NEW BOOKS. Trotter's MANUAL OF LOGARITHMS, and Practical Mathematics.-Edinburgh,

Oliver and Boyd; London, Simpkin and Marshall. A useful little set of Tables intended for students, engineers, navigators, and surveyors, but more calculated for the civil engineer and surveyor, than the seaman. It contains an epitome of mensuration and mechanics, and many useful miscellaneous tables. The Practice of NavigATION AND NAUTICAL ASTRONOMY.—By H. Raper,

Lieut. R.N., Secretary to the Royal Astronomical Society.--Bate, London,

1840. (Concluded from p. 138.) Professor Lax, in his "Requisite Tables,” published in 1820, remarks, "that few are aware of the great labour which is required to construct a table of this kind,* and how much care and consideration are necessary, to determine what authority ought to be selected.” Lieut. Raper, avowedly, under the same imprese sion, prepared a paper divided into five sections, which was read at the evening meetings of the United Service Institution, and afterwards appeared in the pages of the Nautical. In that paper, the reader will find the principles which ought to guide him in his choice of authorities, ably discussed, and directions given, which will be hereafter found useful, both to those who have the determining of longitudes, as well as those who have to construct such a table. In the fourth section some appropriate remarks are made, upon the superior advantages that a steam vessel properly provided with chronometers, has over a sailing vessel, for ascertaining the meridional difference of longitude between any two places, by affording a rapid transit from one place to another. And although we are not without our doubts as to the deranging effects on chronometers of steam-vessels generally, still, if such effects do exist, they should be ascertained, and some favorable opportunity might be taken of following out the the suggestion, of supplying a steam man-of-war with about seven good chronometers as a preliminary experiment to further results.

It appears to us, that the advantages which may be derived from ascertaining correct differences of longitude, have not been as yet sufficiently appreciated. For instance, how often that knowledge might be useful for the purpose of rating chronometers. As an example, we shall take the West Indies, and suppose between any two of the islands, say Trinidad and St. Thomas, the difference of longitude was known within two seconds of time. This might easily be the case, as determining the difference is a far simpler matter than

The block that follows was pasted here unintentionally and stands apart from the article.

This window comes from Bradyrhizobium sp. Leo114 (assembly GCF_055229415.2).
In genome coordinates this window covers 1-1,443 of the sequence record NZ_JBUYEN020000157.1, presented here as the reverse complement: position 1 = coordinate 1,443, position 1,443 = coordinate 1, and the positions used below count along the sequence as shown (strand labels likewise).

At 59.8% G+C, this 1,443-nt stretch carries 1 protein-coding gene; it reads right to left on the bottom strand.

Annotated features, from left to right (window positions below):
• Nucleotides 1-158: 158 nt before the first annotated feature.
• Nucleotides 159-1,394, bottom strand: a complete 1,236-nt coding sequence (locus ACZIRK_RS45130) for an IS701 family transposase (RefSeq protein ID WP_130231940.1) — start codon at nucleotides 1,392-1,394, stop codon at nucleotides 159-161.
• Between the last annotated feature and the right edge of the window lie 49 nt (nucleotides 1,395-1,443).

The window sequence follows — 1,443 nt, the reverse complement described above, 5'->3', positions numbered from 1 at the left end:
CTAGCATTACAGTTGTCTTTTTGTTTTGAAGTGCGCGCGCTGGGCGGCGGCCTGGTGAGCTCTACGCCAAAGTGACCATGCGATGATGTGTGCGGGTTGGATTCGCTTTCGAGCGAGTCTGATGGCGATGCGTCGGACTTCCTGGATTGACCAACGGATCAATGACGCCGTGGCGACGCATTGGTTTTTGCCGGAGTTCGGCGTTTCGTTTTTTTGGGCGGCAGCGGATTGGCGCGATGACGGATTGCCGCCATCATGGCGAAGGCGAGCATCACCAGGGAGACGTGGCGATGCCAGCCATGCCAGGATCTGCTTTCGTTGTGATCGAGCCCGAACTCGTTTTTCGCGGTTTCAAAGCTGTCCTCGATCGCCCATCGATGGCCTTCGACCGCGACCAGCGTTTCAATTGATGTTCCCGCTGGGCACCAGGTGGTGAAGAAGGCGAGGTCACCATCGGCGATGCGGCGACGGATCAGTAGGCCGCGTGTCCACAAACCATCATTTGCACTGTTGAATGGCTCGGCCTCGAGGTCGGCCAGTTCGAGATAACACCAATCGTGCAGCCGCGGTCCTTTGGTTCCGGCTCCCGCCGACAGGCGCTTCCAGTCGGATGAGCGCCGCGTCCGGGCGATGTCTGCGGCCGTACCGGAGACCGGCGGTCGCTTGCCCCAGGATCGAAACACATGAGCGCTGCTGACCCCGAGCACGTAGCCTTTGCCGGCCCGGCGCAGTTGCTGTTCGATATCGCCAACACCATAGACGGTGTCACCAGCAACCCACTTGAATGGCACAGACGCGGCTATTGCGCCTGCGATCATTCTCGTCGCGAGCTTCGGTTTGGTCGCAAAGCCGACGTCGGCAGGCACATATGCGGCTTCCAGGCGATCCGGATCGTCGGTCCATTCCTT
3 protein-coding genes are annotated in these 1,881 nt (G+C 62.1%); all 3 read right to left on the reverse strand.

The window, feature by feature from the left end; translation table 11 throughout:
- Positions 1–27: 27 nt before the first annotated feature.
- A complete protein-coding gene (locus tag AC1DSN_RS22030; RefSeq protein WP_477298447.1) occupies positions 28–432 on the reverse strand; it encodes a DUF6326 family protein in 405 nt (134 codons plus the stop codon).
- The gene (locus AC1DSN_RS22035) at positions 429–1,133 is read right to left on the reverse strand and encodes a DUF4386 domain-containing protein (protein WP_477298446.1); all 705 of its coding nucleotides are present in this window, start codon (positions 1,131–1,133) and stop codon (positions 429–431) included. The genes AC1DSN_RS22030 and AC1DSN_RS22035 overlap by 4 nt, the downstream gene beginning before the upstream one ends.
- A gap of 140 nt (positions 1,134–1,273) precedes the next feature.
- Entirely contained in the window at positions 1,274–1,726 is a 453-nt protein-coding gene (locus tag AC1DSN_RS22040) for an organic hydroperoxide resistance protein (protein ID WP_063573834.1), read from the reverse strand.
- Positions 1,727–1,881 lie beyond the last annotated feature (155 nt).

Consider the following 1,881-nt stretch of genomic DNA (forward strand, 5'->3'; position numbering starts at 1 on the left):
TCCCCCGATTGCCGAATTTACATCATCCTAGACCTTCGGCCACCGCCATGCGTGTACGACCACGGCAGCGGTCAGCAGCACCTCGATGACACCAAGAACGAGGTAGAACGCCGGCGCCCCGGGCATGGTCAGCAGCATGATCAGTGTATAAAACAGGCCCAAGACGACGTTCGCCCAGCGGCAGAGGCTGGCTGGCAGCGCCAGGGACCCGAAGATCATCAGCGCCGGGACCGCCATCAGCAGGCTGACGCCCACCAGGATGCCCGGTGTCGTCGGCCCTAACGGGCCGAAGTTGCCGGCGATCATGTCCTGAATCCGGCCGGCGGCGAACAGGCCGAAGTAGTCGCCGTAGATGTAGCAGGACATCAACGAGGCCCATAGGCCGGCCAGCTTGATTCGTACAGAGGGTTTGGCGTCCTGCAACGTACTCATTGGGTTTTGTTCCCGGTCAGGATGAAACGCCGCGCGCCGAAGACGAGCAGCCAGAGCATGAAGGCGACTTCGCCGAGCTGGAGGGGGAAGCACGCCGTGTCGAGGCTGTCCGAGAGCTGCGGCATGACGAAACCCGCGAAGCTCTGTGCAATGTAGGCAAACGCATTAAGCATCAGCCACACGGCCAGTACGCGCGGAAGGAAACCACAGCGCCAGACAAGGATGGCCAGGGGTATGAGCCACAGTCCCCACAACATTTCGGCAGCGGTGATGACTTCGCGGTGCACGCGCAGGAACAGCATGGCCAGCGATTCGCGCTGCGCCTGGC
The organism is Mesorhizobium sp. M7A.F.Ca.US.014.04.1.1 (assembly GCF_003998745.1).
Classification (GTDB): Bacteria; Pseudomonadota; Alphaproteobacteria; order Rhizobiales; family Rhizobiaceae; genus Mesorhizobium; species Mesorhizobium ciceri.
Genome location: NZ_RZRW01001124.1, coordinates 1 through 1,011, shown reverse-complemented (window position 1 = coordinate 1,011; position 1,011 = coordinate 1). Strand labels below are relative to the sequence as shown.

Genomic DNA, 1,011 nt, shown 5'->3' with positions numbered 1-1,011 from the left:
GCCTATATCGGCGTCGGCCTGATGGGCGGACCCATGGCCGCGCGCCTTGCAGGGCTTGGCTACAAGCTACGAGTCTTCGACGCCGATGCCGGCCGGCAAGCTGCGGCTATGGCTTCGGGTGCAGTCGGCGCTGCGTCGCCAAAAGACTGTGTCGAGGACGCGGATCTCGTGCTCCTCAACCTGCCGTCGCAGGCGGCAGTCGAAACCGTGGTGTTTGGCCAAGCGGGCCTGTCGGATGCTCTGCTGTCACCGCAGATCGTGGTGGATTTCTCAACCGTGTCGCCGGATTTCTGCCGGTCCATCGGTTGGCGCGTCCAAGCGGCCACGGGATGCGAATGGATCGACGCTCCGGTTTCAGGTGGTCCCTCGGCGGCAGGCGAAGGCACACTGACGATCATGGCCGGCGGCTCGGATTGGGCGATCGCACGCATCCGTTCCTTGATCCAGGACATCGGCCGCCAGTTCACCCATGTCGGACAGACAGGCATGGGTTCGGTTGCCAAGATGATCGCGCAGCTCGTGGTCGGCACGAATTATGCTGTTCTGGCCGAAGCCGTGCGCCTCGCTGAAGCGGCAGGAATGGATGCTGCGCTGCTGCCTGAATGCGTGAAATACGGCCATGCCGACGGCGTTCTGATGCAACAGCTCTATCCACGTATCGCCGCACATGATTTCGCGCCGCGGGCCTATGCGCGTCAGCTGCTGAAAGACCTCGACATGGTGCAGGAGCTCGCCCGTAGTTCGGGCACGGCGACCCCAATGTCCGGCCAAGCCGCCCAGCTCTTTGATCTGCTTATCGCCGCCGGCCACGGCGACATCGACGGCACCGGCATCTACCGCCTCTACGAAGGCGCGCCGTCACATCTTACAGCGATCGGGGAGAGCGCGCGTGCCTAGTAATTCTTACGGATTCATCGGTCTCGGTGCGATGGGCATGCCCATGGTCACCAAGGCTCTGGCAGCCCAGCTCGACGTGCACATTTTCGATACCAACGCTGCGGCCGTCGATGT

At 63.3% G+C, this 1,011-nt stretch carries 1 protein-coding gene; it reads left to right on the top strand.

• Maritime Points.

determining with the same degree of accuracy, the actual longitude of two places. Now, a vessel touching at St Thomas, with merely sufficient time to get an observation with the artificial horizon, and then to do the same at Trinidad, would obtain a difference of longitude between these two islands, which being compared with the true one, the rates of the chronometers would be ascertained, although the actual longitude of neither places were accurately known. The rates here found would be far preferable to what could be obtained while lying at anchor, for the going of the watches when actually at sea has been already ascertained, and this it is well known in general differs from the rate when in harbour. Under these circumstances, we would recommend, that in future editions of this treatise, the author should insert a table of meridional differences of longitude, between those places that bave much direct communition with each other, and where it has been ascertained within two seconds of time. Such a table as we have already shown, would be of considerable utility to seamen, and would also excite those who are supplied with the requisite instruments to furnish data, to increase our knowledge of the relative positions of maritime places.